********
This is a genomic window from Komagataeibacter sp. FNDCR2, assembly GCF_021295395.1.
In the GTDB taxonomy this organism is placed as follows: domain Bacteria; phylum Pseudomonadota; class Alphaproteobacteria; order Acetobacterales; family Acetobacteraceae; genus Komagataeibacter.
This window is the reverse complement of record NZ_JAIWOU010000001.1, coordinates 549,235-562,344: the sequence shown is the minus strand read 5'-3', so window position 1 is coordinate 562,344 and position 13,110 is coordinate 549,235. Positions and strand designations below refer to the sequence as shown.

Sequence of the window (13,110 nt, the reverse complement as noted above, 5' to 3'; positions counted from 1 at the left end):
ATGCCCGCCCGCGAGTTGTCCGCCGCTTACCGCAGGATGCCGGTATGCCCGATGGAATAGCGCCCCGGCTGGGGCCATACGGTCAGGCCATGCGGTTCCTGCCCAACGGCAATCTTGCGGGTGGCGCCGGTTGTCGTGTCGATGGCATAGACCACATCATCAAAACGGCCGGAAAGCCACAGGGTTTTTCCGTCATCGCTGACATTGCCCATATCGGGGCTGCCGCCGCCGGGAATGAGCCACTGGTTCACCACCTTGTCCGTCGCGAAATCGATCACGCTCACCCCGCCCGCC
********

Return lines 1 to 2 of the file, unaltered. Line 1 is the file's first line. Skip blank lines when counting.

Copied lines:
This is a genomic window from Komagataeibacter sp. FNDCR2, assembly GCF_021295395.1.
In the GTDB taxonomy this organism is placed as follows: domain Bacteria; phylum Pseudomonadota; class Alphaproteobacteria; order Acetobacterales; family Acetobacteraceae; genus Komagataeibacter.